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April 19, 2010 | by  | in News | [ssba]

A call to arms

Public calls for clarification and transparency within the ACTA negotiations

A four-page document entitled ‘The Wellington Declaration’ has been submitted to the New Zealand negotiators involved in the controversial Anti-Counterfeiting Trade Agreement (ACTA) negotiations.

ACTA is a plurilateral trade agreement, aimed at minimising the global trade of counterfeit goods. However, statements and leaked documents have illustrated that unauthorised sharing of copyrighted works over the internet is also within the scope of the agreement.

The Wellington Declaration arose from the PublicACTA conference help in Wellington on 10 April 2010, and raises concern about the scope of ACTA and the lack of transparency within negotiations.

Specifically, the Wellington Declaration calls for “a clear statement of the problem that ACTA is designed to solve, with independent evidence to support it”.

Furthermore, it calls “for full transparency and public scrutiny” within the negotiations, and says there is a need for “wider participation in the setting of the agenda and scope of ACTA”.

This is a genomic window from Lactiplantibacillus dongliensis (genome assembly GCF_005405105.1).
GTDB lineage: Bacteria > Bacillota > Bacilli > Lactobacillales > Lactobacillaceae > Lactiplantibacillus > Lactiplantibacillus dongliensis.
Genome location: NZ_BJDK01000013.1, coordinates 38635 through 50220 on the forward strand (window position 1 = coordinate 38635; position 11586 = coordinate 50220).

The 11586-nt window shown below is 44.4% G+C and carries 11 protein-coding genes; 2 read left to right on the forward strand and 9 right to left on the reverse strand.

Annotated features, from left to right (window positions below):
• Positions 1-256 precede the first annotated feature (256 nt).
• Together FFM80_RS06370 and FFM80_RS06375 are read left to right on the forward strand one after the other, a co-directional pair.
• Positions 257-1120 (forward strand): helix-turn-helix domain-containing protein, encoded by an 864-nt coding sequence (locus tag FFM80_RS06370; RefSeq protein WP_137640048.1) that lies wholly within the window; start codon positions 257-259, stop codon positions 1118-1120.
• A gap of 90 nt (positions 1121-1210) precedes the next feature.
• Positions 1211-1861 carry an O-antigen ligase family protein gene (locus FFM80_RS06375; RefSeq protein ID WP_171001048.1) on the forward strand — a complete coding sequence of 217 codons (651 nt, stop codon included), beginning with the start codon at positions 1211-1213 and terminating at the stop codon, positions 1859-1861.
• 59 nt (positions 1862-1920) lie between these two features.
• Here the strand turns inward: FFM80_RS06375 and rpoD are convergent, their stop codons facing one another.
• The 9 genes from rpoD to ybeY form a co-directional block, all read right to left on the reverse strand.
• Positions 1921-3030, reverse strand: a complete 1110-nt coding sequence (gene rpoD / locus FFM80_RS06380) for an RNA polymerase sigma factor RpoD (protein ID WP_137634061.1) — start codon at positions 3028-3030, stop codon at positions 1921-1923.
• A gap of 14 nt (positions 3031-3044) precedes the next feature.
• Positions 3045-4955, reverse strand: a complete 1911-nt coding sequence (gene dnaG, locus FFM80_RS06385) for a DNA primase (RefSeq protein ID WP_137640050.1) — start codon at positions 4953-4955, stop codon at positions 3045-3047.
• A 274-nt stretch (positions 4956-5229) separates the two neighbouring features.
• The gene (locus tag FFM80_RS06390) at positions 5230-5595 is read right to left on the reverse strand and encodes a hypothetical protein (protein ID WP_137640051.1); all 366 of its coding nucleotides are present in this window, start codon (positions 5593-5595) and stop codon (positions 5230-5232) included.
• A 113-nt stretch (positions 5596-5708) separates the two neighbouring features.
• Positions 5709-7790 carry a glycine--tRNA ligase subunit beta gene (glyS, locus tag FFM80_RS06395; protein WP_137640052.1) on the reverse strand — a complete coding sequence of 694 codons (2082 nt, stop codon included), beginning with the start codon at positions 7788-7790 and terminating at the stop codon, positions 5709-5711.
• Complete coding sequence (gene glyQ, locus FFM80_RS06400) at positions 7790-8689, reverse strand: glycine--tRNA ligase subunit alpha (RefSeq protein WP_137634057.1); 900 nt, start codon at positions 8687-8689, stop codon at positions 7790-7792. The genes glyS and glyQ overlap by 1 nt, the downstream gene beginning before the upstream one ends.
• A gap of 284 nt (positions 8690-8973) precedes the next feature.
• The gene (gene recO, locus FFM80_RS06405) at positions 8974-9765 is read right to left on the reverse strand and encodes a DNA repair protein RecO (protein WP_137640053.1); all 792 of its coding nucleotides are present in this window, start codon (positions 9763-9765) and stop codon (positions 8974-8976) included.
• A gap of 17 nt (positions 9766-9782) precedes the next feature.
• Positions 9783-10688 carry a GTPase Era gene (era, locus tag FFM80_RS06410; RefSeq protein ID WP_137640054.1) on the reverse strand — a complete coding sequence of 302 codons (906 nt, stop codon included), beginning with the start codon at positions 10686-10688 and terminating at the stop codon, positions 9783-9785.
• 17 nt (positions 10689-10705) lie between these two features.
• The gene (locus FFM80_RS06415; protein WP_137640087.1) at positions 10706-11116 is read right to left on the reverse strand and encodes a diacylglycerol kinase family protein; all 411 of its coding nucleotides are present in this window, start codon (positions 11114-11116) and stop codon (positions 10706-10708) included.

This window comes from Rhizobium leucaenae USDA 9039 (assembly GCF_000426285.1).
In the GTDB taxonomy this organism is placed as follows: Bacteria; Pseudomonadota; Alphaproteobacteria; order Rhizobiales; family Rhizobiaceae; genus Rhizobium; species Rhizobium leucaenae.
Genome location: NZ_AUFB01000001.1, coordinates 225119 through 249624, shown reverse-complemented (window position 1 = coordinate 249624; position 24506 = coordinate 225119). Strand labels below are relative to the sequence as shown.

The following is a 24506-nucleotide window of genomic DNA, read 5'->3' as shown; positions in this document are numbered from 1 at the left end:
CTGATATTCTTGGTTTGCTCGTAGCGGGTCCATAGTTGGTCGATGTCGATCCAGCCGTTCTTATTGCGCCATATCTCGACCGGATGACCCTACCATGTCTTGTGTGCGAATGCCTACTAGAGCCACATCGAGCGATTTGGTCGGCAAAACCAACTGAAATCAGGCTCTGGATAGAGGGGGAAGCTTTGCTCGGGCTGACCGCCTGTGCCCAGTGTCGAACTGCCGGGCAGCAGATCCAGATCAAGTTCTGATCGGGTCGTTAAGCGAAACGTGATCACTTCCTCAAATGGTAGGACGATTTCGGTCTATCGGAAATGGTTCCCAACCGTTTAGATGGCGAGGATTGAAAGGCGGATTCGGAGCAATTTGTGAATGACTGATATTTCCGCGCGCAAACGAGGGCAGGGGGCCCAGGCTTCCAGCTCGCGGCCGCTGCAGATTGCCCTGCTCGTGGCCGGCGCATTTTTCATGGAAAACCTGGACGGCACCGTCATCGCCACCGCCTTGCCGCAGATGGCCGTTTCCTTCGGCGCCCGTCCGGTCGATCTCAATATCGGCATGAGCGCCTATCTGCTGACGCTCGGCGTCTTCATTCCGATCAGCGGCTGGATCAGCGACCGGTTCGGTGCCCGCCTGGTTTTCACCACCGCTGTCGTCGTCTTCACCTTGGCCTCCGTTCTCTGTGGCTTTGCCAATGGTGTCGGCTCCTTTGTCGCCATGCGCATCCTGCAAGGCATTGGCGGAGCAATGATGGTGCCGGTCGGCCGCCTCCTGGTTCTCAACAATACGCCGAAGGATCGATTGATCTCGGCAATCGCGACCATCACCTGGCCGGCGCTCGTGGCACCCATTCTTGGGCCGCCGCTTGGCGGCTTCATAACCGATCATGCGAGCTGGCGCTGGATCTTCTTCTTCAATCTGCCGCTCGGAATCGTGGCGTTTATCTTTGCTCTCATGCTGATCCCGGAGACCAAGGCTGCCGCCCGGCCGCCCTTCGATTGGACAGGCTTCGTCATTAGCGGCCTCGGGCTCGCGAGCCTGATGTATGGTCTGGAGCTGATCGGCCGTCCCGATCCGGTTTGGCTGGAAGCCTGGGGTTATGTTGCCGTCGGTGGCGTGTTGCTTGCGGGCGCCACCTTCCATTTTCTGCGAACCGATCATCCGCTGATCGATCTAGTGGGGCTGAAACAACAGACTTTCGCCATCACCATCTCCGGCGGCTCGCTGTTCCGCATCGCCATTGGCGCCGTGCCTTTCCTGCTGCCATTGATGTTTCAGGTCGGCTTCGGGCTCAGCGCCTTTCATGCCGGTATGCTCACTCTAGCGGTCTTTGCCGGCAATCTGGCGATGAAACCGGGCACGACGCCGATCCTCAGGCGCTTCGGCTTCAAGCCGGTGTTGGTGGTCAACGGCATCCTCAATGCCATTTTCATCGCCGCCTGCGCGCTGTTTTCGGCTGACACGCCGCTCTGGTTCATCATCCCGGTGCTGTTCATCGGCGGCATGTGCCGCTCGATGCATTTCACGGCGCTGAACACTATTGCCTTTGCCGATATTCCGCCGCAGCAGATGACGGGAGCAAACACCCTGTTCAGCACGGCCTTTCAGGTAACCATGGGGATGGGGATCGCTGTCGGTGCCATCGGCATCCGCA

The declaration was submitted accompanied by a petition with over 6000 signatures from New Zealand and abroad. InternetNZ Policy Director Jordon Carter says support for the petition is continuing to grow at a rapid pace.

“We’ve lodged the Wellington Declaration with the New Zealand negotiators but it has also gathered a life of its own globally … with massive support particularly from Europe and North America.”

Labour Party Communications and IT Spokesperson Clare Curran has called into question the scope of ACTA.

“While in name it is about protecting consumers from counterfeit merchandise, the agreement is much wider in scope and addresses the regulation of internet use by private citizens in an attempt to prevent unauthorised sharing of copyrighted works.”

Curran says it is important the government ensure that the negotiations are in line with its assertions of transparency.

“The government has an important opportunity to show New Zealand citizens that it is not just paying lip service to its claims of transparency. We’ve heard countless claims by the government that it is about being transparent. Here’s the chance to prove it.”

The Library and Information Association of New Zealand Aotearoa (LIANZA) reinforced this call for transparency.

“LIANZA considers that any agreement relating to intellectual property should be negotiated openly and transparently, so that all potential stakeholders have input to the process.”

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